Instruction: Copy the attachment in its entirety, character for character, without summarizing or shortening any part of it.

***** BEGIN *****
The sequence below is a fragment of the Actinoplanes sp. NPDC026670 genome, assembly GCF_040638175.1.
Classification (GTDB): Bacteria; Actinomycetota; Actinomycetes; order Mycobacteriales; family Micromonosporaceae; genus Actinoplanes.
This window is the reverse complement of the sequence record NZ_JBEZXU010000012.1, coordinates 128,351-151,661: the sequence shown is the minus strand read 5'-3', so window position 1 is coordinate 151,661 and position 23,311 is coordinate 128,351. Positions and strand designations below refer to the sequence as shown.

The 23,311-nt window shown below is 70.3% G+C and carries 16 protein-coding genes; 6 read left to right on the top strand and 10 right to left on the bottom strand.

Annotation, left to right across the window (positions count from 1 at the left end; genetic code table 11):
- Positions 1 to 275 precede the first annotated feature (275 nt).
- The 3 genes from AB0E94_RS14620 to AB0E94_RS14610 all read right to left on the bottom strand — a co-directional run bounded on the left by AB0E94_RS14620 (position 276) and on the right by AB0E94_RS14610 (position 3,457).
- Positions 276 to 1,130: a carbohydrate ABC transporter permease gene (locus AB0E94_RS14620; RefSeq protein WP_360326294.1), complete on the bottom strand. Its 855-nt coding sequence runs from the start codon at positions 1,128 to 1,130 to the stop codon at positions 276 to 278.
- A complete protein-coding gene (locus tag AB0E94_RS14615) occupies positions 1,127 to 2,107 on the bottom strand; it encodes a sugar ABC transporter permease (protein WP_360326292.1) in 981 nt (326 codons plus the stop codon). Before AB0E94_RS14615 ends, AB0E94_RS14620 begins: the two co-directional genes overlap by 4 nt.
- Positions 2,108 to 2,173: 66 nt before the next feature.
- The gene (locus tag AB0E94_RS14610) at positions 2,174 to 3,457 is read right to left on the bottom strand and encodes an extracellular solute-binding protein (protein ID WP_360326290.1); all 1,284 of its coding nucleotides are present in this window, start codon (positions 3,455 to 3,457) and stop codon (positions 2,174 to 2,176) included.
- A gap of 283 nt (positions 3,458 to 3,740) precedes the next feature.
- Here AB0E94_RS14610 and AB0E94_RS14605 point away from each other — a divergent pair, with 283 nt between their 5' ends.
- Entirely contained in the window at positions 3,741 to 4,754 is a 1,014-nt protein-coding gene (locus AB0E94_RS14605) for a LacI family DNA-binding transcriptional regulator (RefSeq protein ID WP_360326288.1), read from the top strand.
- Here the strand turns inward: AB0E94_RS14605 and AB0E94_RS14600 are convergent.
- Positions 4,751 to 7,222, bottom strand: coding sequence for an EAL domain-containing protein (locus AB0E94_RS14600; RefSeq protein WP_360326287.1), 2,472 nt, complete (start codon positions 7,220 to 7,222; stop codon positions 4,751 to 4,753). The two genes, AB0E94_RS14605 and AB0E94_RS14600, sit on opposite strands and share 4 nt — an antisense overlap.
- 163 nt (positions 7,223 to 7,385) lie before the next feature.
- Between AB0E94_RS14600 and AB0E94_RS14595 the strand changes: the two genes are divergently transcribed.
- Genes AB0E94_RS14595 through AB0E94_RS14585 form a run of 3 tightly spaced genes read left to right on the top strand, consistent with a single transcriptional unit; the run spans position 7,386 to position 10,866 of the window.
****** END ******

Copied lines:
The sequence below is a fragment of the Actinoplanes sp. NPDC026670 genome, assembly GCF_040638175.1.
Classification (GTDB): Bacteria; Actinomycetota; Actinomycetes; order Mycobacteriales; family Micromonosporaceae; genus Actinoplanes.
This window is the reverse complement of the sequence record NZ_JBEZXU010000012.1, coordinates 128,351-151,661: the sequence shown is the minus strand read 5'-3', so window position 1 is coordinate 151,661 and position 23,311 is coordinate 128,351. Positions and strand designations below refer to the sequence as shown.

The 23,311-nt window shown below is 70.3% G+C and carries 16 protein-coding genes; 6 read left to right on the top strand and 10 right to left on the bottom strand.

Annotation, left to right across the window (positions count from 1 at the left end; genetic code table 11):
- Positions 1 to 275 precede the first annotated feature (275 nt).
- The 3 genes from AB0E94_RS14620 to AB0E94_RS14610 all read right to left on the bottom strand — a co-directional run bounded on the left by AB0E94_RS14620 (position 276) and on the right by AB0E94_RS14610 (position 3,457).
- Positions 276 to 1,130: a carbohydrate ABC transporter permease gene (locus AB0E94_RS14620; RefSeq protein WP_360326294.1), complete on the bottom strand. Its 855-nt coding sequence runs from the start codon at positions 1,128 to 1,130 to the stop codon at positions 276 to 278.
- A complete protein-coding gene (locus tag AB0E94_RS14615) occupies positions 1,127 to 2,107 on the bottom strand; it encodes a sugar ABC transporter permease (protein WP_360326292.1) in 981 nt (326 codons plus the stop codon). Before AB0E94_RS14615 ends, AB0E94_RS14620 begins: the two co-directional genes overlap by 4 nt.
- Positions 2,108 to 2,173: 66 nt before the next feature.
- The gene (locus tag AB0E94_RS14610) at positions 2,174 to 3,457 is read right to left on the bottom strand and encodes an extracellular solute-binding protein (protein ID WP_360326290.1); all 1,284 of its coding nucleotides are present in this window, start codon (positions 3,455 to 3,457) and stop codon (positions 2,174 to 2,176) included.
- A gap of 283 nt (positions 3,458 to 3,740) precedes the next feature.
- Here AB0E94_RS14610 and AB0E94_RS14605 point away from each other — a divergent pair, with 283 nt between their 5' ends.
- Entirely contained in the window at positions 3,741 to 4,754 is a 1,014-nt protein-coding gene (locus AB0E94_RS14605) for a LacI family DNA-binding transcriptional regulator (RefSeq protein ID WP_360326288.1), read from the top strand.
- Here the strand turns inward: AB0E94_RS14605 and AB0E94_RS14600 are convergent.
- Positions 4,751 to 7,222, bottom strand: coding sequence for an EAL domain-containing protein (locus AB0E94_RS14600; RefSeq protein WP_360326287.1), 2,472 nt, complete (start codon positions 7,220 to 7,222; stop codon positions 4,751 to 4,753). The two genes, AB0E94_RS14605 and AB0E94_RS14600, sit on opposite strands and share 4 nt — an antisense overlap.
- 163 nt (positions 7,223 to 7,385) lie before the next feature.
- Between AB0E94_RS14600 and AB0E94_RS14595 the strand changes: the two genes are divergently transcribed.
- Genes AB0E94_RS14595 through AB0E94_RS14585 form a run of 3 tightly spaced genes read left to right on the top strand, consistent with a single transcriptional unit; the run spans position 7,386 to position 10,866 of the window.